ac_add_options --with-android-toolchain="/home/alon/Dev/android/android-ndk-r5b/toolchains/arm-linux-androideabi-4.4.3/prebuilt/linux-x86"
ac_add_options --with-android-platform="/home/alon/Dev/android/android-ndk-r5b/platforms/android-5/arch-arm"
ac_add_options --target=arm-linux-androideabi
ac_add_options --disable-elf-hack
 
ac_add_options --enable-application=mobile
ac_add_options --with-endian=little
ac_add_options --disable-tests
export MOZ_DEBUG_SYMBOLS=1

(until bug 617115 lands, also need the patches in that bug).
Comment 1 Matt Brubeck (:mbrubeck) 2011-05-18 15:09:55 PDT
(In reply to comment #0)
> Get both the NDK4 and 5 from http://developer.android.com/sdk/ndk/index.html

Actually, you will need to get NDK r4 from here:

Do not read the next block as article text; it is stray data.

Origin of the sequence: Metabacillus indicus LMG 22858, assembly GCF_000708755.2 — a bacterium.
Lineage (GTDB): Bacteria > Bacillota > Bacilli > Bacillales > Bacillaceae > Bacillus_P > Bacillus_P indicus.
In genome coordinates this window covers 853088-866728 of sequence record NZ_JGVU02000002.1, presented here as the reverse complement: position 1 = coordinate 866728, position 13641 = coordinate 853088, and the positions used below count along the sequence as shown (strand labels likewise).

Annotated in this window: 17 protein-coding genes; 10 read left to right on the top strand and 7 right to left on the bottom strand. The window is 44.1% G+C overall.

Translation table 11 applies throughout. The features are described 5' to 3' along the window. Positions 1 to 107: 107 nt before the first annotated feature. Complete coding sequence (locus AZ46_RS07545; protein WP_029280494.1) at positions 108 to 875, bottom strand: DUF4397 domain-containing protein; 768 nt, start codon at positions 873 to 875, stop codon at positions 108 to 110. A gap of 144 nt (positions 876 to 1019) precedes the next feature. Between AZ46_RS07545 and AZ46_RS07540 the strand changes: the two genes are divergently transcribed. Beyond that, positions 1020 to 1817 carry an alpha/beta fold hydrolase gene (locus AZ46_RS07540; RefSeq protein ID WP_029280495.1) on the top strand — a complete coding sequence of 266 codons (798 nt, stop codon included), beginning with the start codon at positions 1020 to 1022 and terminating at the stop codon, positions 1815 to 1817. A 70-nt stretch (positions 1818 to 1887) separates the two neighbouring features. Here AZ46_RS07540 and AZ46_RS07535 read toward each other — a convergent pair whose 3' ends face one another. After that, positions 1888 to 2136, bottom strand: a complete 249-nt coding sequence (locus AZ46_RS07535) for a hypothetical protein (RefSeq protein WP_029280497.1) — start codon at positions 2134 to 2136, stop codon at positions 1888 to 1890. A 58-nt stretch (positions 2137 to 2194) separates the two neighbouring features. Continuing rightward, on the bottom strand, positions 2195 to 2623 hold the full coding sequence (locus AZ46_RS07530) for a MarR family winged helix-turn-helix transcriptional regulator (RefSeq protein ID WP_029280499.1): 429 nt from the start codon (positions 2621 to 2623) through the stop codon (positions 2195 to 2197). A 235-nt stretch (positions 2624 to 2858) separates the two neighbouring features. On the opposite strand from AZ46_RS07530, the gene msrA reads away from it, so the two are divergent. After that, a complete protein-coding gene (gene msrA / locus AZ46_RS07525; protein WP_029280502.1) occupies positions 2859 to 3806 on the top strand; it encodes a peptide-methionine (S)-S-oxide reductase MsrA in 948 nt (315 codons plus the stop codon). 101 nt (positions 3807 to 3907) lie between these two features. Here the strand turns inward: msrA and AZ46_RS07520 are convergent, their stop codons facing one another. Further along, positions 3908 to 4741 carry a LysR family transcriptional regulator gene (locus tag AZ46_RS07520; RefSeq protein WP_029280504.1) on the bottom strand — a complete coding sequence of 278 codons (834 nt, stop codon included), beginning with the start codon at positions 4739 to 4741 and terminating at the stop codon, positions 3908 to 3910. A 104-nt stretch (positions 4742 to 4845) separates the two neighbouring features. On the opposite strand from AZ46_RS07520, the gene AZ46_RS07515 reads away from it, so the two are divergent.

http://ftp.mozilla.org/pub/mozilla.org/mobile/source/android-ndk-r4c-0moz3.tar.bz2

This is based on the official NDK r4 sources, but modified to include C++ standard library files and queue.h (bug 569760).  The tarball linked above is prebuilt for Linux x86, and is the version used on Mozilla's build infrastructure.
Comment 2 Alon Zakai (:azakai) 2011-05-18 15:28:15 PDT
Btw, I'd be happy to create builds for anyone that wants to investigate this issue. Feel free to ping me on irc.
Comment 3 Brad Lassey [:blassey] (use needinfo?) 2011-05-26 13:32:05 PDT
the patches needed to build with ndk5 have landed on trunk except for breakpad changes, (which aren't needed for js shell).
Comment 4 Alon Zakai (:azakai) 2011-05-27 10:31:34 PDT
The breakpad changes have landed as well, so everything needed is in m-c.
Comment 5 Chris Leary [:cdleary] (not checking bugmail) 2011-05-27 15:14:01 PDT
So, the generated JIT code is pretty much guaranteed not to change from NDK to NDK. The assembly that's generated will be the same before and after, so for each of these regressions it's either 1) related to the compiled code performance, which is more likely, or 2) related to the way that the new NDK handles OS-interfacing stuff, like marking allocated memory as executable and jumping to it.